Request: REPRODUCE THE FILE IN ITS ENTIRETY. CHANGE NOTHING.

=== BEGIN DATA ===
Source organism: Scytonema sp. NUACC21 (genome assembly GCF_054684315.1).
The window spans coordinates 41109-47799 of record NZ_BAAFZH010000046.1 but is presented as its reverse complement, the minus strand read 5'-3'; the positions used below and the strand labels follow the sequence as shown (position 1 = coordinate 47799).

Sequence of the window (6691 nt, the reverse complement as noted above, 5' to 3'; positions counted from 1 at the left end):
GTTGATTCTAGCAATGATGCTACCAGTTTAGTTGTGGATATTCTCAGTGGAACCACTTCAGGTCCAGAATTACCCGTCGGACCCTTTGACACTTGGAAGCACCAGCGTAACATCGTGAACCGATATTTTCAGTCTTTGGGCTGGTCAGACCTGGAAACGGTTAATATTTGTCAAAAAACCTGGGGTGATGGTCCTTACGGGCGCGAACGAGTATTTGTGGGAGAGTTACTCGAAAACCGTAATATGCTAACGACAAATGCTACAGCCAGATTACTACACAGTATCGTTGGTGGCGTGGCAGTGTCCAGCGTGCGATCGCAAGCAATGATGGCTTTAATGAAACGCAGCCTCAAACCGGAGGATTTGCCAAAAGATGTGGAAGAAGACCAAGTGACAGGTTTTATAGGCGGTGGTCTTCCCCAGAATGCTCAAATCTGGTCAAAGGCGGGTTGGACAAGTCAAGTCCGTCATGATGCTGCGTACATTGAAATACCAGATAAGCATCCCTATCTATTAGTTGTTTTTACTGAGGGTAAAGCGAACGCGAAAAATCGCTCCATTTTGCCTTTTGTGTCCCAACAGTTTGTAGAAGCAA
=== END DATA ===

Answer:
Source organism: Scytonema sp. NUACC21 (genome assembly GCF_054684315.1).
The window spans coordinates 41109-47799 of record NZ_BAAFZH010000046.1 but is presented as its reverse complement, the minus strand read 5'-3'; the positions used below and the strand labels follow the sequence as shown (position 1 = coordinate 47799).

Sequence of the window (6691 nt, the reverse complement as noted above, 5' to 3'; positions counted from 1 at the left end):
GTTGATTCTAGCAATGATGCTACCAGTTTAGTTGTGGATATTCTCAGTGGAACCACTTCAGGTCCAGAATTACCCGTCGGACCCTTTGACACTTGGAAGCACCAGCGTAACATCGTGAACCGATATTTTCAGTCTTTGGGCTGGTCAGACCTGGAAACGGTTAATATTTGTCAAAAAACCTGGGGTGATGGTCCTTACGGGCGCGAACGAGTATTTGTGGGAGAGTTACTCGAAAACCGTAATATGCTAACGACAAATGCTACAGCCAGATTACTACACAGTATCGTTGGTGGCGTGGCAGTGTCCAGCGTGCGATCGCAAGCAATGATGGCTTTAATGAAACGCAGCCTCAAACCGGAGGATTTGCCAAAAGATGTGGAAGAAGACCAAGTGACAGGTTTTATAGGCGGTGGTCTTCCCCAGAATGCTCAAATCTGGTCAAAGGCGGGTTGGACAAGTCAAGTCCGTCATGATGCTGCGTACATTGAAATACCAGATAAGCATCCCTATCTATTAGTTGTTTTTACTGAGGGTAAAGCGAACGCGAAAAATCGCTCCATTTTGCCTTTTGTGTCCCAACAGTTTGTAGAAGCAA